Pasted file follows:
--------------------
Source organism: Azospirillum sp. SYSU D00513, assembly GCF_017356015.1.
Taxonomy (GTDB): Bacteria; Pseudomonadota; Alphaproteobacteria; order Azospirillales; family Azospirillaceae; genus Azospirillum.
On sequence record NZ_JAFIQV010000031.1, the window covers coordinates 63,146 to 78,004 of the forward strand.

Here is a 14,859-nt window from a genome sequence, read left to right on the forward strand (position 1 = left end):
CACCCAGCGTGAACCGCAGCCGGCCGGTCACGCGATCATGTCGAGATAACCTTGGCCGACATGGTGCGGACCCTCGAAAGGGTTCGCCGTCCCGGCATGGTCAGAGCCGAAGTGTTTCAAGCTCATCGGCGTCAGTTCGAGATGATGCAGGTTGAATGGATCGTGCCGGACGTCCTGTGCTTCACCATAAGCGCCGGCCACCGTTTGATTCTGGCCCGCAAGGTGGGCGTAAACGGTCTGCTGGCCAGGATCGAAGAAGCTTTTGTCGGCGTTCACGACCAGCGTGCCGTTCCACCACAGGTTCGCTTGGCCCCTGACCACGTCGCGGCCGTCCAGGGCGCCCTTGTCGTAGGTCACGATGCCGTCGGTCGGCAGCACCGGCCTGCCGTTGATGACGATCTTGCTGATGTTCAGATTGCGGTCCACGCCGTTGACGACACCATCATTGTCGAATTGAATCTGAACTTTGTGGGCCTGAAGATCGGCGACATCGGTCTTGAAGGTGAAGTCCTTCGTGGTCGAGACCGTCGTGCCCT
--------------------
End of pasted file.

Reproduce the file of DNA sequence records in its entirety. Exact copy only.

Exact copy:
Source organism: Azospirillum sp. SYSU D00513, assembly GCF_017356015.1.
Taxonomy (GTDB): Bacteria; Pseudomonadota; Alphaproteobacteria; order Azospirillales; family Azospirillaceae; genus Azospirillum.
On sequence record NZ_JAFIQV010000031.1, the window covers coordinates 63,146 to 78,004 of the forward strand.

Here is a 14,859-nt window from a genome sequence, read left to right on the forward strand (position 1 = left end):
CACCCAGCGTGAACCGCAGCCGGCCGGTCACGCGATCATGTCGAGATAACCTTGGCCGACATGGTGCGGACCCTCGAAAGGGTTCGCCGTCCCGGCATGGTCAGAGCCGAAGTGTTTCAAGCTCATCGGCGTCAGTTCGAGATGATGCAGGTTGAATGGATCGTGCCGGACGTCCTGTGCTTCACCATAAGCGCCGGCCACCGTTTGATTCTGGCCCGCAAGGTGGGCGTAAACGGTCTGCTGGCCAGGATCGAAGAAGCTTTTGTCGGCGTTCACGACCAGCGTGCCGTTCCACCACAGGTTCGCTTGGCCCCTGACCACGTCGCGGCCGTCCAGGGCGCCCTTGTCGTAGGTCACGATGCCGTCGGTCGGCAGCACCGGCCTGCCGTTGATGACGATCTTGCTGATGTTCAGATTGCGGTCCACGCCGTTGACGACACCATCATTGTCGAATTGAATCTGAACTTTGTGGGCCTGAAGATCGGCGACATCGGTCTTGAAGGTGAAGTCCTTCGTGGTCGAGACCGTCGTGCCCT